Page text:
but this time passage seems likely.
Republicans cleared the way for House action Tuesday on Hurricane Sandy disaster aid after the leadership stepped in to pare back scores of amendments that could have been problematic to passage.Of those amendments that will be allowed to come up for a vote, only one of them would truly imperil the aid package: an amendment authored by GOP congressman Mick Mulvaney of South Carolina and supported by House conservatives.
More than 90 amendments had been filed as of Friday but just a dozen will be made in order under a resolution reported by the House Rules Committee on Monday night following nearly four hours of testimony.
During House debate on this additional Sandy relief money, there will be one major vote on paying for this disaster aid, as a group of GOP lawmakers will ask for an across the board budget cut of 1.63% in all discretionary accounts for defense and domestic spending (not including Medicare and Social Security).Other than Mulvaney's poison pill, no amendments change the aid package enough to make it unlikely to pass the House. And because Mulvaney's poison pill is as toxic to many Republicans as it would be to Democrats, its prospects aren't good.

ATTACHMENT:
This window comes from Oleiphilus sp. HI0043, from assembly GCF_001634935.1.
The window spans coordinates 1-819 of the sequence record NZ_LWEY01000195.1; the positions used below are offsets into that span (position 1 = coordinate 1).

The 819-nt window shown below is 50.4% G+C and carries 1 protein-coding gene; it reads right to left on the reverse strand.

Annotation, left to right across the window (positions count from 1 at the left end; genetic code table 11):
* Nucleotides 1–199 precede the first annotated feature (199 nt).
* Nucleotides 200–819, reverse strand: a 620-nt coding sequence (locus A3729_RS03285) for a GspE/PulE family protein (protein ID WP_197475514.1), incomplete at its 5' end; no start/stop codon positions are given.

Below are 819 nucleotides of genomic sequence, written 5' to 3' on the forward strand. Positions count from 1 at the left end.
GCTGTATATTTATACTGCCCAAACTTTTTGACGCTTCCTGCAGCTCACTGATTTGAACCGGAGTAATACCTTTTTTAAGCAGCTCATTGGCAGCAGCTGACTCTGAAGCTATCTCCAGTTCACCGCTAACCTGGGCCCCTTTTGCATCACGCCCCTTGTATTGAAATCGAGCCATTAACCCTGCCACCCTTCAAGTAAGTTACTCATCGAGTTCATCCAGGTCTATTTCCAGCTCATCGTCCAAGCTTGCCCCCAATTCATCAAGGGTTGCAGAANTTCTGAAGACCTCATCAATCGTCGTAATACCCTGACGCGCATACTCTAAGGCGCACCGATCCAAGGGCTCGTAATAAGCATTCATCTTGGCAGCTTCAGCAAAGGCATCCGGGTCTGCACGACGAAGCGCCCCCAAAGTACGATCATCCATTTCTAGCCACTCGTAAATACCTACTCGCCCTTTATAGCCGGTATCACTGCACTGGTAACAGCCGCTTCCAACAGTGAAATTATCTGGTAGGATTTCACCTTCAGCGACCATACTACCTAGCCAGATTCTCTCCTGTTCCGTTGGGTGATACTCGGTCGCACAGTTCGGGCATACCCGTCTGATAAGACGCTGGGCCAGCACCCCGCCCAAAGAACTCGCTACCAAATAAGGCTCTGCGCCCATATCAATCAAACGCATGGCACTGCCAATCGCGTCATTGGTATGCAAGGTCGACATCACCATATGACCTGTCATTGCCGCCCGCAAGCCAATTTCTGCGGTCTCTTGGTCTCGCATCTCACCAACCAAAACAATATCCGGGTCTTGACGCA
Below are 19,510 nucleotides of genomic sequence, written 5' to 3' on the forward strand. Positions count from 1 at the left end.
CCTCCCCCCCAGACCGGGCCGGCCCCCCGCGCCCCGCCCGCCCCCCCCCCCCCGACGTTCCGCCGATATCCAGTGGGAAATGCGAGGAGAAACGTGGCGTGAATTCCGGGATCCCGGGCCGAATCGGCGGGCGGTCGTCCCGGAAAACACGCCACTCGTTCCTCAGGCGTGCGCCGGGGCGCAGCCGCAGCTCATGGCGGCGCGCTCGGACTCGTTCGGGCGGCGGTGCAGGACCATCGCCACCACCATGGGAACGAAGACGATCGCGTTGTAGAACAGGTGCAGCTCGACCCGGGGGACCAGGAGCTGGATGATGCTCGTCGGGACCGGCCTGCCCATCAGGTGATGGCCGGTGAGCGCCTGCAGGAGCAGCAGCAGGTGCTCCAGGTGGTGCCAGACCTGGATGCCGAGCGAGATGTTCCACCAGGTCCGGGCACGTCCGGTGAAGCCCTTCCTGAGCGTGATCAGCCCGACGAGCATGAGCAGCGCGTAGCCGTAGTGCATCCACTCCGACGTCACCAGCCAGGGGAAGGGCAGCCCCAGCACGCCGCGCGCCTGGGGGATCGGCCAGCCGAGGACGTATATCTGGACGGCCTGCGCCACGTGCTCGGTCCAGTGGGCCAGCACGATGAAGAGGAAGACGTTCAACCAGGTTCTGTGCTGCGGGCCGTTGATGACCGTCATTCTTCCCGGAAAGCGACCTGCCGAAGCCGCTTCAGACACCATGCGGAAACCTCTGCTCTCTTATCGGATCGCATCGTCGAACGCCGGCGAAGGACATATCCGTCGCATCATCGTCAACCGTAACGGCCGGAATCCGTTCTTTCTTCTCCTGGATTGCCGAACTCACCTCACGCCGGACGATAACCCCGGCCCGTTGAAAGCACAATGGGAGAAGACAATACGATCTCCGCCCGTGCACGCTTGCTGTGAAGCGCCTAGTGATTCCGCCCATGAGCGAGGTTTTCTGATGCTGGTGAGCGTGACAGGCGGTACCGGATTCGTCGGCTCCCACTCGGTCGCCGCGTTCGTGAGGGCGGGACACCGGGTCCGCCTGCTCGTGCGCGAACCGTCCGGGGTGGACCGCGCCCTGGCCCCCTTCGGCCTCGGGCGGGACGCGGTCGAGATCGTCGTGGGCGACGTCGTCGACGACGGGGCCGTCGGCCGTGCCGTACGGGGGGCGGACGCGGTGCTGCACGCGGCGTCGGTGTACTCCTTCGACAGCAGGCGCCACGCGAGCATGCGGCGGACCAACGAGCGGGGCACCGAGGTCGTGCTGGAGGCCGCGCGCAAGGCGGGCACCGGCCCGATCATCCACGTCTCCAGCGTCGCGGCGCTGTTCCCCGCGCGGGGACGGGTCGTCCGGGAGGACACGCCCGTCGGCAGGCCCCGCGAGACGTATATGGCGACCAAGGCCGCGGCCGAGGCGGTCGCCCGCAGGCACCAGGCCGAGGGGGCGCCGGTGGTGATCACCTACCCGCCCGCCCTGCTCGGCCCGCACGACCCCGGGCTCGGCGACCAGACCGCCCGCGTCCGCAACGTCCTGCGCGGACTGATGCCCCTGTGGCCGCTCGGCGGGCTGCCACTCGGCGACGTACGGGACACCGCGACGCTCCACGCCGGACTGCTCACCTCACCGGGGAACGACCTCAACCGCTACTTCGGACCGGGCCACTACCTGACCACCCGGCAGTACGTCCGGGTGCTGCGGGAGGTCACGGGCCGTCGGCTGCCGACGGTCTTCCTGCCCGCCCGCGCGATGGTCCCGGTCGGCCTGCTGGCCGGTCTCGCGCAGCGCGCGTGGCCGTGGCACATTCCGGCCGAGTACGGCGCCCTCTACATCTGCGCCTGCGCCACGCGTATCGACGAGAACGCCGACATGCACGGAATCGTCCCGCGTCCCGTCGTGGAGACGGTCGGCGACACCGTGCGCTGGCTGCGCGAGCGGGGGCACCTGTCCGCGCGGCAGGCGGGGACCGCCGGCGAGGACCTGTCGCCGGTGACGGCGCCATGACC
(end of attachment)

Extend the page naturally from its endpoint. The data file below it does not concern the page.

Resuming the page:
That would offset the cost of the $17 billion aid plan; the $33 billion in aid would basically be chalked up to the budget deficit, and not paid for, which has been the standard operating procedure for years when it comes to disaster spending.
Assuming Mulvaney's amendment fails, there should be enough Democratic votes for the measure to secure final passage. If and when that happens, it will be worth remembering that it will have passed despite opposition from a who's who of conservative groups, including Heritage Action, Americans for Tax Reform, and the Club for Growth—and that after the tax cliff deal, this would be the second consecutive defeat for conservatives.